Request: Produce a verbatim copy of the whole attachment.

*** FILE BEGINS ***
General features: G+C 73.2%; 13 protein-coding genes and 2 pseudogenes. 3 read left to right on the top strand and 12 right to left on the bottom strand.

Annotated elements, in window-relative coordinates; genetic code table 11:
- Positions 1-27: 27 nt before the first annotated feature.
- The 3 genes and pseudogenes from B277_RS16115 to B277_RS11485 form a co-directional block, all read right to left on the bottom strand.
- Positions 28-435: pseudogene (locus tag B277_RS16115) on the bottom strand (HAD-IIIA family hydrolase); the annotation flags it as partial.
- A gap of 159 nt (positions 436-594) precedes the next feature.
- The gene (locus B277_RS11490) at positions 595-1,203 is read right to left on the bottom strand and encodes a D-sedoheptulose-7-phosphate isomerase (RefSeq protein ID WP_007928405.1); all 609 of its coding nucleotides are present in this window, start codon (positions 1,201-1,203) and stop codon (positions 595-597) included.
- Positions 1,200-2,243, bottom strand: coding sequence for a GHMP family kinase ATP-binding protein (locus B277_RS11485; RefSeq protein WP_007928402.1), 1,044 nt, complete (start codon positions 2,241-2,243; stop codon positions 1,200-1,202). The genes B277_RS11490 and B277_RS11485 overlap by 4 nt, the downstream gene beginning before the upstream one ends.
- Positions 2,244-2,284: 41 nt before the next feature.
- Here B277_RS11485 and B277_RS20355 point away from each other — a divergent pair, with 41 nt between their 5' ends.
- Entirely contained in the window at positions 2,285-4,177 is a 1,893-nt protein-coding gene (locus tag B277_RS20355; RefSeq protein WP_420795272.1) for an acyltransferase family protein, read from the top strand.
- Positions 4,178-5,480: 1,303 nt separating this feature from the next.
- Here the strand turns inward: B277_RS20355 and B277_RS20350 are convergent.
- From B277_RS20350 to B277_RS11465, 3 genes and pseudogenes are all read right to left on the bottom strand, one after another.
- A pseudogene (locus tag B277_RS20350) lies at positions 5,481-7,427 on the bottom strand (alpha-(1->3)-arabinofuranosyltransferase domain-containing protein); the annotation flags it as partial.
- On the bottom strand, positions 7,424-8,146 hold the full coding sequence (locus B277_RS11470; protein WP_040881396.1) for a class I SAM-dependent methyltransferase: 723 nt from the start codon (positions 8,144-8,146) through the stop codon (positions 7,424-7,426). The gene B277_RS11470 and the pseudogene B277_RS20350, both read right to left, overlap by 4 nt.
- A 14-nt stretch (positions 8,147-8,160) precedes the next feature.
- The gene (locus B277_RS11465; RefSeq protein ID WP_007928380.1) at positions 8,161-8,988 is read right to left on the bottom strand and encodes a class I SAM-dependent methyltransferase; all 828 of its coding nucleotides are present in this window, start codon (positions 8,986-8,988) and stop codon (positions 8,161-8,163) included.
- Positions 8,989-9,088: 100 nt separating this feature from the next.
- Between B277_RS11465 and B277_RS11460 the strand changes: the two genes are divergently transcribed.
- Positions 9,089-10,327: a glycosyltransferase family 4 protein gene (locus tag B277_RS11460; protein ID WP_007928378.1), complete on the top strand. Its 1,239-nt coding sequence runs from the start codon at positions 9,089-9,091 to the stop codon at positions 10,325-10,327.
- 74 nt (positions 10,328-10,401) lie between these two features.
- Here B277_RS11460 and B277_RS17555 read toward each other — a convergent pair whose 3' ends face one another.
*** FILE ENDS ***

General features: G+C 73.2%; 13 protein-coding genes and 2 pseudogenes. 3 read left to right on the top strand and 12 right to left on the bottom strand.

Annotated elements, in window-relative coordinates; genetic code table 11:
- Positions 1-27: 27 nt before the first annotated feature.
- The 3 genes and pseudogenes from B277_RS16115 to B277_RS11485 form a co-directional block, all read right to left on the bottom strand.
- Positions 28-435: pseudogene (locus tag B277_RS16115) on the bottom strand (HAD-IIIA family hydrolase); the annotation flags it as partial.
- A gap of 159 nt (positions 436-594) precedes the next feature.
- The gene (locus B277_RS11490) at positions 595-1,203 is read right to left on the bottom strand and encodes a D-sedoheptulose-7-phosphate isomerase (RefSeq protein ID WP_007928405.1); all 609 of its coding nucleotides are present in this window, start codon (positions 1,201-1,203) and stop codon (positions 595-597) included.
- Positions 1,200-2,243, bottom strand: coding sequence for a GHMP family kinase ATP-binding protein (locus B277_RS11485; RefSeq protein WP_007928402.1), 1,044 nt, complete (start codon positions 2,241-2,243; stop codon positions 1,200-1,202). The genes B277_RS11490 and B277_RS11485 overlap by 4 nt, the downstream gene beginning before the upstream one ends.
- Positions 2,244-2,284: 41 nt before the next feature.
- Here B277_RS11485 and B277_RS20355 point away from each other — a divergent pair, with 41 nt between their 5' ends.
- Entirely contained in the window at positions 2,285-4,177 is a 1,893-nt protein-coding gene (locus tag B277_RS20355; RefSeq protein WP_420795272.1) for an acyltransferase family protein, read from the top strand.
- Positions 4,178-5,480: 1,303 nt separating this feature from the next.
- Here the strand turns inward: B277_RS20355 and B277_RS20350 are convergent.
- From B277_RS20350 to B277_RS11465, 3 genes and pseudogenes are all read right to left on the bottom strand, one after another.
- A pseudogene (locus tag B277_RS20350) lies at positions 5,481-7,427 on the bottom strand (alpha-(1->3)-arabinofuranosyltransferase domain-containing protein); the annotation flags it as partial.
- On the bottom strand, positions 7,424-8,146 hold the full coding sequence (locus B277_RS11470; protein WP_040881396.1) for a class I SAM-dependent methyltransferase: 723 nt from the start codon (positions 8,144-8,146) through the stop codon (positions 7,424-7,426). The gene B277_RS11470 and the pseudogene B277_RS20350, both read right to left, overlap by 4 nt.
- A 14-nt stretch (positions 8,147-8,160) precedes the next feature.
- The gene (locus B277_RS11465; RefSeq protein ID WP_007928380.1) at positions 8,161-8,988 is read right to left on the bottom strand and encodes a class I SAM-dependent methyltransferase; all 828 of its coding nucleotides are present in this window, start codon (positions 8,986-8,988) and stop codon (positions 8,161-8,163) included.
- Positions 8,989-9,088: 100 nt separating this feature from the next.
- Between B277_RS11465 and B277_RS11460 the strand changes: the two genes are divergently transcribed.
- Positions 9,089-10,327: a glycosyltransferase family 4 protein gene (locus tag B277_RS11460; protein ID WP_007928378.1), complete on the top strand. Its 1,239-nt coding sequence runs from the start codon at positions 9,089-9,091 to the stop codon at positions 10,325-10,327.
- 74 nt (positions 10,328-10,401) lie between these two features.
- Here B277_RS11460 and B277_RS17555 read toward each other — a convergent pair whose 3' ends face one another.